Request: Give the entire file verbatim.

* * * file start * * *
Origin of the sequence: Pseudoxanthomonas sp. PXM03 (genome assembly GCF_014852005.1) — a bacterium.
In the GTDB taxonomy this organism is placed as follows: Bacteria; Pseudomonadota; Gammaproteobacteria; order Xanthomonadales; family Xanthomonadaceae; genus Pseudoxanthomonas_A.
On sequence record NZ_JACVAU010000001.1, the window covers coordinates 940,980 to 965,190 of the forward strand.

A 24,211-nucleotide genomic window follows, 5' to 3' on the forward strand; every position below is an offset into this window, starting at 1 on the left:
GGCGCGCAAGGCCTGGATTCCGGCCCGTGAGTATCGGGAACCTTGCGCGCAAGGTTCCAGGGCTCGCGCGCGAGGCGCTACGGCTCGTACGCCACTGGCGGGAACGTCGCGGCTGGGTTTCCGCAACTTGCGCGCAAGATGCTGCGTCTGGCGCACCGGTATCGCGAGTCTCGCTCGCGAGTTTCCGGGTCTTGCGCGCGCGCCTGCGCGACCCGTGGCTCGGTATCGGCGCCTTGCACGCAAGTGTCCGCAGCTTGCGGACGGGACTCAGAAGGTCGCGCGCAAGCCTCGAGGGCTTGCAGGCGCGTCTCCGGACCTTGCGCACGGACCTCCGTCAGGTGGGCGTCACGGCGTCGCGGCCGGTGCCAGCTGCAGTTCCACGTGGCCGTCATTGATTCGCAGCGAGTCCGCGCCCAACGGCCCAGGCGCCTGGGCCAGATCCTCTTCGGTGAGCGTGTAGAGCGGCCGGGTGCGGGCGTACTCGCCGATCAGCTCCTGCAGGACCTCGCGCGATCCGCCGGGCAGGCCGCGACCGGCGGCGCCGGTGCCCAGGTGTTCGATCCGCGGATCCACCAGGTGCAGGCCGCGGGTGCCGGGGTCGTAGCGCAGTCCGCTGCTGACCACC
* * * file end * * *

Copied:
Origin of the sequence: Pseudoxanthomonas sp. PXM03 (genome assembly GCF_014852005.1) — a bacterium.
In the GTDB taxonomy this organism is placed as follows: Bacteria; Pseudomonadota; Gammaproteobacteria; order Xanthomonadales; family Xanthomonadaceae; genus Pseudoxanthomonas_A.
On sequence record NZ_JACVAU010000001.1, the window covers coordinates 940,980 to 965,190 of the forward strand.

A 24,211-nucleotide genomic window follows, 5' to 3' on the forward strand; every position below is an offset into this window, starting at 1 on the left:
GGCGCGCAAGGCCTGGATTCCGGCCCGTGAGTATCGGGAACCTTGCGCGCAAGGTTCCAGGGCTCGCGCGCGAGGCGCTACGGCTCGTACGCCACTGGCGGGAACGTCGCGGCTGGGTTTCCGCAACTTGCGCGCAAGATGCTGCGTCTGGCGCACCGGTATCGCGAGTCTCGCTCGCGAGTTTCCGGGTCTTGCGCGCGCGCCTGCGCGACCCGTGGCTCGGTATCGGCGCCTTGCACGCAAGTGTCCGCAGCTTGCGGACGGGACTCAGAAGGTCGCGCGCAAGCCTCGAGGGCTTGCAGGCGCGTCTCCGGACCTTGCGCACGGACCTCCGTCAGGTGGGCGTCACGGCGTCGCGGCCGGTGCCAGCTGCAGTTCCACGTGGCCGTCATTGATTCGCAGCGAGTCCGCGCCCAACGGCCCAGGCGCCTGGGCCAGATCCTCTTCGGTGAGCGTGTAGAGCGGCCGGGTGCGGGCGTACTCGCCGATCAGCTCCTGCAGGACCTCGCGCGATCCGCCGGGCAGGCCGCGACCGGCGGCGCCGGTGCCCAGGTGTTCGATCCGCGGATCCACCAGGTGCAGGCCGCGGGTGCCGGGGTCGTAGCGCAGTCCGCTGCTGACCACC